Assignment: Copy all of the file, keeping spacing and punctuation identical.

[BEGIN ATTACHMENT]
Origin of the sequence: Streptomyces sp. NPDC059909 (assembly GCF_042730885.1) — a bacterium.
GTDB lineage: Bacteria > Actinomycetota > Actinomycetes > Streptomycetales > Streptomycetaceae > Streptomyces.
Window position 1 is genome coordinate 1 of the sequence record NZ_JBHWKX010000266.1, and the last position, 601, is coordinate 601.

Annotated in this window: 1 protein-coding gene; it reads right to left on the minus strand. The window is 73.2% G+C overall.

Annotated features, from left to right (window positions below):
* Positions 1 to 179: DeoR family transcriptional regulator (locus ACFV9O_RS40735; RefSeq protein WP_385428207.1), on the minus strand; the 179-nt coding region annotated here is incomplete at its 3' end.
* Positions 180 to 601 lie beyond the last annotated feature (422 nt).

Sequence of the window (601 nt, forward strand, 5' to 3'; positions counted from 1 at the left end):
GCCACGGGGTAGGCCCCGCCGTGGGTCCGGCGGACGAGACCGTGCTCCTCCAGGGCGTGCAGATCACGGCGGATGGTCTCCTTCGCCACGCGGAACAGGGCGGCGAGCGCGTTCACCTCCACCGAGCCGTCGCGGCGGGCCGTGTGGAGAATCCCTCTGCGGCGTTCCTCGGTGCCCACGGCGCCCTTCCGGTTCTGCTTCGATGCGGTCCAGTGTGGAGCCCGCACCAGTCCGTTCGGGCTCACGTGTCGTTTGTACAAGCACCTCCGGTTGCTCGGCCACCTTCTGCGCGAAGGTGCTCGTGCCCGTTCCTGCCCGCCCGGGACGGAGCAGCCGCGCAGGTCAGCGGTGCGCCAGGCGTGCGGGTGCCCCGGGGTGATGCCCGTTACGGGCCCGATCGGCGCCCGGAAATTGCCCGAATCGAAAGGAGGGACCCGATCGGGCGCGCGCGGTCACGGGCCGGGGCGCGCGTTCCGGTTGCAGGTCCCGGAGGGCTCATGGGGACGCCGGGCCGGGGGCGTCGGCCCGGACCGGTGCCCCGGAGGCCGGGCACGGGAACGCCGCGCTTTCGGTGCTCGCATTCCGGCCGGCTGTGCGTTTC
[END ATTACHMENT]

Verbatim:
Origin of the sequence: Streptomyces sp. NPDC059909 (assembly GCF_042730885.1) — a bacterium.
GTDB lineage: Bacteria > Actinomycetota > Actinomycetes > Streptomycetales > Streptomycetaceae > Streptomyces.
Window position 1 is genome coordinate 1 of the sequence record NZ_JBHWKX010000266.1, and the last position, 601, is coordinate 601.

Annotated in this window: 1 protein-coding gene; it reads right to left on the minus strand. The window is 73.2% G+C overall.

Annotated features, from left to right (window positions below):
* Positions 1 to 179: DeoR family transcriptional regulator (locus ACFV9O_RS40735; RefSeq protein WP_385428207.1), on the minus strand; the 179-nt coding region annotated here is incomplete at its 3' end.
* Positions 180 to 601 lie beyond the last annotated feature (422 nt).

Sequence of the window (601 nt, forward strand, 5' to 3'; positions counted from 1 at the left end):
GCCACGGGGTAGGCCCCGCCGTGGGTCCGGCGGACGAGACCGTGCTCCTCCAGGGCGTGCAGATCACGGCGGATGGTCTCCTTCGCCACGCGGAACAGGGCGGCGAGCGCGTTCACCTCCACCGAGCCGTCGCGGCGGGCCGTGTGGAGAATCCCTCTGCGGCGTTCCTCGGTGCCCACGGCGCCCTTCCGGTTCTGCTTCGATGCGGTCCAGTGTGGAGCCCGCACCAGTCCGTTCGGGCTCACGTGTCGTTTGTACAAGCACCTCCGGTTGCTCGGCCACCTTCTGCGCGAAGGTGCTCGTGCCCGTTCCTGCCCGCCCGGGACGGAGCAGCCGCGCAGGTCAGCGGTGCGCCAGGCGTGCGGGTGCCCCGGGGTGATGCCCGTTACGGGCCCGATCGGCGCCCGGAAATTGCCCGAATCGAAAGGAGGGACCCGATCGGGCGCGCGCGGTCACGGGCCGGGGCGCGCGTTCCGGTTGCAGGTCCCGGAGGGCTCATGGGGACGCCGGGCCGGGGGCGTCGGCCCGGACCGGTGCCCCGGAGGCCGGGCACGGGAACGCCGCGCTTTCGGTGCTCGCATTCCGGCCGGCTGTGCGTTTC